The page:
What should I do when my friend does not treat me nice when I treat them nice? A friendship is a two-way street. Niceness and respect and all the other good things in friendship have to flow in both directions. When only one person is being nice and the other person isn’t, well, that friendship is in trouble! The best thing you can do is to be a real friend to yourself. What do I mean by that? I mean, talk to this friend and let him/her know that you don’t like the way s/he has been treating you. (Give an example of some of the ‘not nice’ behavior you are talking about). You might also say, “When you act this way, it feels like you aren’t my friend. So what’s going on?” Then close your mouth and LISTEN to what your friend has to say. Talking about friendship problems doesn’t always fix things, but it’s a very good place to start!

What should I do if somebody is pushing me around? The next time it happens you should hold up your hand, look the person straight in the eye and say, “Stop! Don’t do that.” If they don’t stop, talk to your teacher. It’s the responsibility of the school to make sure that every student is treated with respect. If this pushing around stuff continues, tell your parents and ask them for help. It’s your parents’ responsibility to make sure that you are safe. They can’t do their job if they don’t know what’s going on. Talk to them. They can help.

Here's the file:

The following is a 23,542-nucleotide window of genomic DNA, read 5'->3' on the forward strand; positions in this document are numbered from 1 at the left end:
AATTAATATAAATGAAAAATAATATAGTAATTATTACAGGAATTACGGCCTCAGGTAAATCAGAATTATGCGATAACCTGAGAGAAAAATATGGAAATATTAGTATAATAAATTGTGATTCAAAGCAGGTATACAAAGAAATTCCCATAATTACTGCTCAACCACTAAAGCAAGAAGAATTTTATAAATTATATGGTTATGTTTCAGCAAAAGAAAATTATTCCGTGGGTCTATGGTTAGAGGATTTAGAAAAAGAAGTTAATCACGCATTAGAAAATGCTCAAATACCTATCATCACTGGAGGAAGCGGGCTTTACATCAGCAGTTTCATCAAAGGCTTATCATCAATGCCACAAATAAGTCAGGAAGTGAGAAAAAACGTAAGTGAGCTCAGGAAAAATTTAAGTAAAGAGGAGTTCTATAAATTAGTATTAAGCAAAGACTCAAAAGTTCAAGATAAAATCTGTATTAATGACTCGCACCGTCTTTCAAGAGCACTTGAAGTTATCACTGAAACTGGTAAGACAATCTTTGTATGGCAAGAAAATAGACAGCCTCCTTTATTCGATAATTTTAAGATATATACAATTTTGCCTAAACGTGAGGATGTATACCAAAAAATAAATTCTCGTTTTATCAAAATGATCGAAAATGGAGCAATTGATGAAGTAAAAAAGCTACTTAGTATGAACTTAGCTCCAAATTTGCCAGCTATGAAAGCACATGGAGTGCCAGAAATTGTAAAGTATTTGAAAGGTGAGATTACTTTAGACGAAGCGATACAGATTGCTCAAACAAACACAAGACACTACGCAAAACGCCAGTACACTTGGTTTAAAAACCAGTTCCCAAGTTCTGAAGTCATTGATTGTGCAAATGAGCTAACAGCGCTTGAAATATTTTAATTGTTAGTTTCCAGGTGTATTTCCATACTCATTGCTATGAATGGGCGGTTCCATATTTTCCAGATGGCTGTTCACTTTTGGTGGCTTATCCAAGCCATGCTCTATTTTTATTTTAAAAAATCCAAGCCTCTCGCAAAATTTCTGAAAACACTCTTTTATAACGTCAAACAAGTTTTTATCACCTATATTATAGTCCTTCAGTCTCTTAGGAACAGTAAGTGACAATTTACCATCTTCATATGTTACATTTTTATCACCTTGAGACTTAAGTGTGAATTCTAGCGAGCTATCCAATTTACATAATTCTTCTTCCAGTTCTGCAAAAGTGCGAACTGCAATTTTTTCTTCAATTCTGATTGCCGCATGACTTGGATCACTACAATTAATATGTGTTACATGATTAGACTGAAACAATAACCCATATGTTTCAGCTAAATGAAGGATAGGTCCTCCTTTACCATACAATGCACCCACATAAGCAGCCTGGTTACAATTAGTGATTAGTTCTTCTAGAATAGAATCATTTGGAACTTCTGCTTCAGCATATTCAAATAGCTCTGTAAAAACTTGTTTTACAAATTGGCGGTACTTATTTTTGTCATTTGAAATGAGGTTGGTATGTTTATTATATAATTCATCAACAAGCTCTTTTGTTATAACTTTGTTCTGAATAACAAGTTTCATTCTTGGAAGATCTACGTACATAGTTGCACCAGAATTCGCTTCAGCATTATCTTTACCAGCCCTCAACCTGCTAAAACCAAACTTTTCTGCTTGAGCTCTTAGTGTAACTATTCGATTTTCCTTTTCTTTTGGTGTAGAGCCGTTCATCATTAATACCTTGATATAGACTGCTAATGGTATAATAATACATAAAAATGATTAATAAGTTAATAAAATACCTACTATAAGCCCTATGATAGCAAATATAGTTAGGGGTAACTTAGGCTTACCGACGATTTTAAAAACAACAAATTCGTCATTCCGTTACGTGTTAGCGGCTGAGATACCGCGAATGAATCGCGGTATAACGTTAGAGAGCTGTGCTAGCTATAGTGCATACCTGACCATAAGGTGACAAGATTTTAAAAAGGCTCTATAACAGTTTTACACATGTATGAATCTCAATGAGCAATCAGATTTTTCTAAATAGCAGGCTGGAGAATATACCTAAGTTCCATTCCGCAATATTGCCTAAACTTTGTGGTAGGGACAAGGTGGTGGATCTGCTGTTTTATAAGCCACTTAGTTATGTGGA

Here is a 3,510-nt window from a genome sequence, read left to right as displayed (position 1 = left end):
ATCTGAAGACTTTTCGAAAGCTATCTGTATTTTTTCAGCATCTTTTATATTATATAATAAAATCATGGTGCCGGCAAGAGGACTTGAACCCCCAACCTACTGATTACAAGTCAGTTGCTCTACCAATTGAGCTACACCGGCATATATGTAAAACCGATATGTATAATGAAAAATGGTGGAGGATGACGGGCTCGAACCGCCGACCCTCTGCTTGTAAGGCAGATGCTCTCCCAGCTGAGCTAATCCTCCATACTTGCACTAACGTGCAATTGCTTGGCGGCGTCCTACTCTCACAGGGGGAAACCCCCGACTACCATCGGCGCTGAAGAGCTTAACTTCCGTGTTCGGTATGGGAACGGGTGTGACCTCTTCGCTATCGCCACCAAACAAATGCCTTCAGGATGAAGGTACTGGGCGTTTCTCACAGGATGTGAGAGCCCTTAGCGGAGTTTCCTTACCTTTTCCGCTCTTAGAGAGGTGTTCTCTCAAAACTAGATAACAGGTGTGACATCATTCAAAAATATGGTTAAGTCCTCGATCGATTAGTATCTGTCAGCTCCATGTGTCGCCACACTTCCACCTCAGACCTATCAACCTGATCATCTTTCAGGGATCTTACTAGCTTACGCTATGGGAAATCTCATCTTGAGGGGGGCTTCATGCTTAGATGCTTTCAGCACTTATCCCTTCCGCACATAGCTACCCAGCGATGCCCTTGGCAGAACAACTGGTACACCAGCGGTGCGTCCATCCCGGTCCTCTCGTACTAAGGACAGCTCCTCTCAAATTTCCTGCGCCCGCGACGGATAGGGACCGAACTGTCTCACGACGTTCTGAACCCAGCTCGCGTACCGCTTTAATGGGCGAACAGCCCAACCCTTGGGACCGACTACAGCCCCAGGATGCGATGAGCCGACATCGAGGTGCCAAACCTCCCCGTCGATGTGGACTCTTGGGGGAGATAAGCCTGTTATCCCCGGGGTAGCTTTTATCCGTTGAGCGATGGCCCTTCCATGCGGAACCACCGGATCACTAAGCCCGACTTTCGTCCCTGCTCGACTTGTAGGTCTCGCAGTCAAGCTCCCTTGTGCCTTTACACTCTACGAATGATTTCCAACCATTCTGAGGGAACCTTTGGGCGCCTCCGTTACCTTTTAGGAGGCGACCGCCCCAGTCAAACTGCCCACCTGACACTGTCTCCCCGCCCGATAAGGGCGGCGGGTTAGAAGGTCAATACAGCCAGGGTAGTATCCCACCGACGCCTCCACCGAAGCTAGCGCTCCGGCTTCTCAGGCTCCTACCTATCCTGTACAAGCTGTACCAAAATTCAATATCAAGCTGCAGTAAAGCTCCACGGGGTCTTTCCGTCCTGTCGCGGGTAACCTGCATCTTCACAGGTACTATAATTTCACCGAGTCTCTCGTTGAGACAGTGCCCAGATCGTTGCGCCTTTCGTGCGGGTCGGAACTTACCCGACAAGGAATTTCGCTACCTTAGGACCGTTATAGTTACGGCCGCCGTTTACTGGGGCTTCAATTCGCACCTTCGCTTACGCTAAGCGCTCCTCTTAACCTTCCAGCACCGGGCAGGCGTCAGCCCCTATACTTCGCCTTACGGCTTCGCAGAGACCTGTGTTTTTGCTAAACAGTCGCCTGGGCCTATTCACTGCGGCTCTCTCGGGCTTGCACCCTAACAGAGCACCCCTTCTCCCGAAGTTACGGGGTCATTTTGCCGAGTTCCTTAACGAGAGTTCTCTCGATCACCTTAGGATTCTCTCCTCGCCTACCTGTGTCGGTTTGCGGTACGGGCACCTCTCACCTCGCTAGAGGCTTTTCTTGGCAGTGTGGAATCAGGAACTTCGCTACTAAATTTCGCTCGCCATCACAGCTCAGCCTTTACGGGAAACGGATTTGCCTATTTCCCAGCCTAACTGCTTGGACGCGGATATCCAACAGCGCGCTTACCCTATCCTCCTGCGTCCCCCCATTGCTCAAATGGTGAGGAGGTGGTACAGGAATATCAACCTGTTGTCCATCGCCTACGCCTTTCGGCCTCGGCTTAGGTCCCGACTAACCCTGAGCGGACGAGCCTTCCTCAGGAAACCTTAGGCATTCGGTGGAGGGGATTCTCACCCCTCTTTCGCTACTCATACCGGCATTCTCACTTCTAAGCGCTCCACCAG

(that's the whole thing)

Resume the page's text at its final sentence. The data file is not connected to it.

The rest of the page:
Filed under: Parenting — Tags: , , , , — Annie @ 7:10 pm

Friendship issues from the 2nd grade

March 12, 2012

A few weeks ago, I visited a school in St. Louis where the word “respect” is much more than a poster on the wall. (I love it when that’s the case!) Walking through the front door I sensed that social and emotional learning at this school was the real deal. Throughout the day, I presented five separate grade-specific sessions. And let me tell you, those 2nd –  6th graders were some of the most engaged students I’ve met in the dozen or so years I’ve been doing this stuff. The kids eagerly took my tools for dealing with friendship issues and in return, gave me their hand-written, anonymous questions to take home and ponder. I promised I’d address each one, right here, in my blog, so they could log on, with their parents, and have a serious conversation about what’s going on in their lives and what it means to be a real friend vs. the other kind.

Because I also teach the importance of keeping agreements, I’m starting today with part 1 of a 5 part series in which I will respectfully answer each of the thoughtful questions I received from those St. Louis students. See Part 2 Friendship Issues from the 3rd grade. and Part 3: Friendship Issues from the 4th grade